December 9, 2009 | 3 Comments
Using concentrated solar energy for power, a research team from Sandia National Laboratories is building a prototype device intended to chemically “reenergize” carbon dioxide into carbon monoxide using concentrated solar power. Carbon monoxide could then be used to serve as a building block to synthesize a liquid combustible fuel, such as methanol or even gasoline, diesel and jet fuel.
The prototype device called the Counter Rotating Ring Receiver Reactor Recuperator (CR5) is designed to break one of the carbon-oxygen bonds in the carbon dioxide molecule to form a carbon monoxide molecule and oxygen in two distinct steps. It’s a major piece of an approach to converting carbon dioxide into fuel from sunlight.
The Sandia research team is calling this approach “Sunshine to Petrol” (S2P). “Liquid Solar Fuel” is the end product and may be methanol, gasoline, or other liquid fuel made from water and the carbon monoxide produced using solar energy.
Rich Diver is the inventor, and explains the original idea for the device was to break down water into hydrogen and oxygen. The hydrogen could then fuel a potential hydrogen economy. Then Sandia researchers came up with the idea to use the CR5 to break down carbon dioxide, just as it would water. Over the past year they have shown proof of concept and are completing a prototype device that will use concentrated solar energy to reenergize carbon dioxide or water, the products of combustion. This will form carbon monoxide, hydrogen, and oxygen, which ultimately could be used to synthesize liquid fuels in an integrated S2P system.
Sandia’s Project Champion is Ellen B. Stechel, manager of Sandia’s Fuels and Energy Transitions Department. Co-researchers on the project are Jim E. Miller and Nathan Siegel.
Stechel explains that researchers have known for a long time that theoretically it might be possible to recycle carbon dioxide, but many thought it could not be made practical, either technically or economically.
Stechel says, “Hence, it has not been pursued with much vigor. Not only did we think it was possible, the team has developed a prototype that they fully anticipate will successfully break down carbon dioxide in a clever and viable two-step process.” She even notes that one driver for the invention is the need to reduce greenhouse gases.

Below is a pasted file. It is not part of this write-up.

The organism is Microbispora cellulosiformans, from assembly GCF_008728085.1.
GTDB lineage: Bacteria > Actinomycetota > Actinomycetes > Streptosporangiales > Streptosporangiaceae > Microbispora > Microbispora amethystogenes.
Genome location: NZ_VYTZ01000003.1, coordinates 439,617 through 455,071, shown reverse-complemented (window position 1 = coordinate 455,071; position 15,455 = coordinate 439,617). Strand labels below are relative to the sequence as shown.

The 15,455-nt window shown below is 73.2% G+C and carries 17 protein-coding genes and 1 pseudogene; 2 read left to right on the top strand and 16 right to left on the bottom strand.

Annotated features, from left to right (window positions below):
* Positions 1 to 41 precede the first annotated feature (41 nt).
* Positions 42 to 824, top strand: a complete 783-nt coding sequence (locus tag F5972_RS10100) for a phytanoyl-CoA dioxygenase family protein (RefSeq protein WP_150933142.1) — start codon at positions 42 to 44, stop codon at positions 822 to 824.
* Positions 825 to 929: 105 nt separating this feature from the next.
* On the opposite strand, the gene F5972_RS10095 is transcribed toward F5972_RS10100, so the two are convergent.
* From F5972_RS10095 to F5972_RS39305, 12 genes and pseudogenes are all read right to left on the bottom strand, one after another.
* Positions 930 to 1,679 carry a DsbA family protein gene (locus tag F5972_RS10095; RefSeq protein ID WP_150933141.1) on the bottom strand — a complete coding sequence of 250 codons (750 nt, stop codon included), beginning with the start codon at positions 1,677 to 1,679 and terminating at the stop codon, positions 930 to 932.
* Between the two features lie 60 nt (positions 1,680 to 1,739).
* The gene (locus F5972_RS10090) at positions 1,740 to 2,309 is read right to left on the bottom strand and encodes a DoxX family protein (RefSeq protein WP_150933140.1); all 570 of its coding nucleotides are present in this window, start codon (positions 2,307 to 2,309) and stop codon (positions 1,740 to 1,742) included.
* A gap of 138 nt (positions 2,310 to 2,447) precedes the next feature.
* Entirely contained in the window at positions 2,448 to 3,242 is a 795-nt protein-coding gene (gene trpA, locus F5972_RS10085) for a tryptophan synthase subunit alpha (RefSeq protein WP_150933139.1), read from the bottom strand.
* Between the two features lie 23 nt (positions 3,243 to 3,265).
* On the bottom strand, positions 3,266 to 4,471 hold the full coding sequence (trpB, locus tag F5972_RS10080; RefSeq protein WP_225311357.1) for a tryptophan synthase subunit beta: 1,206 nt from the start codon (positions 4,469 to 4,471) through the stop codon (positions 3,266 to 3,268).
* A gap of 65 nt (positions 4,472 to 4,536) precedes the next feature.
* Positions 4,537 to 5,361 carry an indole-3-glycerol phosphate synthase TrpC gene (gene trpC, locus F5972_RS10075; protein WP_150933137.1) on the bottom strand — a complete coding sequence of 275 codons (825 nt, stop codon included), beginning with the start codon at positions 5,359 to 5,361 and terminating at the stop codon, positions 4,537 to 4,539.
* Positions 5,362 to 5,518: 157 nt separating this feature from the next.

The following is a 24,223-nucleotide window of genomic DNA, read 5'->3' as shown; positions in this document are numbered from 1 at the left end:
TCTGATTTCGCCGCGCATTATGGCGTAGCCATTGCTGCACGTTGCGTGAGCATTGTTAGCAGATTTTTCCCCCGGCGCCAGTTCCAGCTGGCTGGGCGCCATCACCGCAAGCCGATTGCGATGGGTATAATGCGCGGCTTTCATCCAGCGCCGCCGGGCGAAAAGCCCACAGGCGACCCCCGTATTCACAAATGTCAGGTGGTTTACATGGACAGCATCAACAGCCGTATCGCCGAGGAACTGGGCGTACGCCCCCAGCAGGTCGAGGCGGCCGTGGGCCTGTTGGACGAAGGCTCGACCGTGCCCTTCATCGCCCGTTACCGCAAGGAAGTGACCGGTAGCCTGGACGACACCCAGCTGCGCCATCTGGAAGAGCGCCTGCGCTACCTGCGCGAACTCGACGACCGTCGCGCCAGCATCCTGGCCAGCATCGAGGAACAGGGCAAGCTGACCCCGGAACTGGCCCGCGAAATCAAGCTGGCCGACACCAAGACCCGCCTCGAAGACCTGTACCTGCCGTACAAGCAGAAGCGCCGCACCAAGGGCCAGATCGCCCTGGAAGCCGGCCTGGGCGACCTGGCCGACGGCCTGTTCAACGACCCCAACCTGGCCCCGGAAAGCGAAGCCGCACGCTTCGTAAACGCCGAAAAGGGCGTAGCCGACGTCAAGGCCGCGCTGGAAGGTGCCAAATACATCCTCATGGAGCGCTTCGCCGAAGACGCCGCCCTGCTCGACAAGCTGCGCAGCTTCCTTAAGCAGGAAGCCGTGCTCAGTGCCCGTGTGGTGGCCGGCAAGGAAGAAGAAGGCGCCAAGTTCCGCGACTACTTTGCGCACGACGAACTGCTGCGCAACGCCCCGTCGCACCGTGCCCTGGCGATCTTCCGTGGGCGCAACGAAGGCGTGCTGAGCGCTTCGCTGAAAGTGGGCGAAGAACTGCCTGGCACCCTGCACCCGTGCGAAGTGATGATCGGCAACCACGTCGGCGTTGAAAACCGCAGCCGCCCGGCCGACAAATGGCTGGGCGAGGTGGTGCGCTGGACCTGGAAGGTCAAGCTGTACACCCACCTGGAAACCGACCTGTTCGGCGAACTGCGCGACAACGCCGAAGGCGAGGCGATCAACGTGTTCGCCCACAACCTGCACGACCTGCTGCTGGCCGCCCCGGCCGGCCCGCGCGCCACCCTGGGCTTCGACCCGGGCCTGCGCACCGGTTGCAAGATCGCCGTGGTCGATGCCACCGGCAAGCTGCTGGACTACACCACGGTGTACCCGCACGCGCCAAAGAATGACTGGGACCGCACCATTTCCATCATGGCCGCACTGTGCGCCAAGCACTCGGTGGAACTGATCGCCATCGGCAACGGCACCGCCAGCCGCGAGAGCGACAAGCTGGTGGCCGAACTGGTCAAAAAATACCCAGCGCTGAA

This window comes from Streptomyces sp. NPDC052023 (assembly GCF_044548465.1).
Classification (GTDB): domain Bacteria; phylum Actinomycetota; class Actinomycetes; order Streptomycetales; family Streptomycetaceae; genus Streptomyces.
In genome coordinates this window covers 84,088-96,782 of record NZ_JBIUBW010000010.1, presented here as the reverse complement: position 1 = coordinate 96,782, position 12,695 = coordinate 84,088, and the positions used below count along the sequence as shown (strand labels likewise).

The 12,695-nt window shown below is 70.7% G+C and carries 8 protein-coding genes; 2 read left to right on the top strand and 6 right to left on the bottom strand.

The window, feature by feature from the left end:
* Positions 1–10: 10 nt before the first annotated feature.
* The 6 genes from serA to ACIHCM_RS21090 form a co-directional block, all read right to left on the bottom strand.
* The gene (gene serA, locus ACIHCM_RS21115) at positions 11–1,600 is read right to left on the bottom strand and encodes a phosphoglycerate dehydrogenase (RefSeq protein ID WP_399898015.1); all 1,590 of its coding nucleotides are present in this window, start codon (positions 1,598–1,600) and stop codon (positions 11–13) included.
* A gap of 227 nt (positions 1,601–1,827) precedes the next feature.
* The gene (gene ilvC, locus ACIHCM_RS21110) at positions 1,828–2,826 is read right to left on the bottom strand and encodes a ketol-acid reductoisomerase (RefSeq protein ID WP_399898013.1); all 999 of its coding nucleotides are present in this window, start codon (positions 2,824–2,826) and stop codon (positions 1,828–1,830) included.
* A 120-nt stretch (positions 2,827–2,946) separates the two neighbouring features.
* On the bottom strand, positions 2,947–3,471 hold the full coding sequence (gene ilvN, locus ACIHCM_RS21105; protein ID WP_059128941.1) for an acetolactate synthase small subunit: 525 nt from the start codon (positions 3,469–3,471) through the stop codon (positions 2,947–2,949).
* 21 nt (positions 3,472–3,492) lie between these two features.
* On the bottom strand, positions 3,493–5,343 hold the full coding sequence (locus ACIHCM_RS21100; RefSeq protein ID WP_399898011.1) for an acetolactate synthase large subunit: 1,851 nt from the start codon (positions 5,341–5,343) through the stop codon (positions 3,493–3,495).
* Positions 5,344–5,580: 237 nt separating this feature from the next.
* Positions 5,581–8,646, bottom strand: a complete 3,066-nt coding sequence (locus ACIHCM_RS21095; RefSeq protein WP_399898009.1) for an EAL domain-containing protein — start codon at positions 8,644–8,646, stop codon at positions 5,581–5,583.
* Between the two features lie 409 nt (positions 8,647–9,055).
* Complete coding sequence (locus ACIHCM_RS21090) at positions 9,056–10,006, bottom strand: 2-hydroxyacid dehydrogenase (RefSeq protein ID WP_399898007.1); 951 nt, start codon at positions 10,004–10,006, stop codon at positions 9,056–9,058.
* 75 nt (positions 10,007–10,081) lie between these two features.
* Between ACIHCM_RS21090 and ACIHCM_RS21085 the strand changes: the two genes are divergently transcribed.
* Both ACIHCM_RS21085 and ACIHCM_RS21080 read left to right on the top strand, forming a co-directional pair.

Stechel’s prognosis is, “This invention, though probably a good 15 to 20 years away from being on the market, holds a real promise of being able to reduce carbon dioxide emissions while preserving options to keep using fuels we know and love. Recycling carbon dioxide into fuels provides an attractive alternative to burying it.” She might want to get going in the meantime to discover some capital and operating cost expectations.
Diver says, “What’s exciting about this invention is that it will result in fossil fuels being used at least twice, meaning less carbon dioxide being put into the atmosphere and a reduction of the rate that fossil fuels are pulled out of the ground.” Now that’s a man catching on. As an example, he says, coal would be burned at a clean coal power plant. The carbon dioxide from the burning of the coal would be captured and reduced to carbon monoxide in the CR5. The carbon monoxide would then be the starting point of making gasoline, jet fuel, methanol, or almost any type of liquid fuel.
The press release makes the reuse case saying, “The prospect of a liquid fuel is significant because it fits in with the current gasoline and oil infrastructure. After the synthesized fuel is made from the carbon monoxide, it could be transported through a pipeline or put in a truck and hauled to a gas station, just like gasoline refined from petroleum is now. Plus it would work in ordinary gasoline and diesel engine vehicles.”
Miller explains in his turn, that while the first step would be to capture the carbon dioxide from sources where it is concentrated — e.g., power plants, smokestacks, and breweries — the ultimate goal would be to snatch it out of the air. A S2P system that includes atmospheric carbon dioxide capture could produce carbon-neutral liquid fuels and says, “Our overall objective with this prototype is to demonstrate the practicality of the CR5 concept and to determine how test results from small-scale testing can be expanded to work in real devices,” Miller says. “The design is conservative compared to what might eventually be developed.”
Is that a clue that more opportunity exists in their concept?
Diver says the prototype should be completed by early next year. He hand-built the precision device in a shop at Sandia’s National Solar Thermal Test Facility and is now waiting on a few parts to finalize it. Initial tests will break down water into hydrogen and oxygen. That will be followed by tests that similarly break down carbon dioxide to carbon monoxide and oxygen.
Besides having a nearly completed prototype, the research team has already proven that the chemistry works repeatedly through multiple cycles without losing performance and on a short enough cycle time for a practical device. “We just now have to do it all in one continuous working device,” Siegel says.
One way or another, humanity is going to a carbon hydrogen cycle using sunlight, creativity, engineering and the water and carbon in the air to provide some liquid fuel. That will take some pressure off of fossil fuels that as they are used up will get increasingly expensive. One day, unless electricity generation and storage gets cheap and long-lived, short cycle carbon and hydrogen fuel systems will have a major impact on our economy.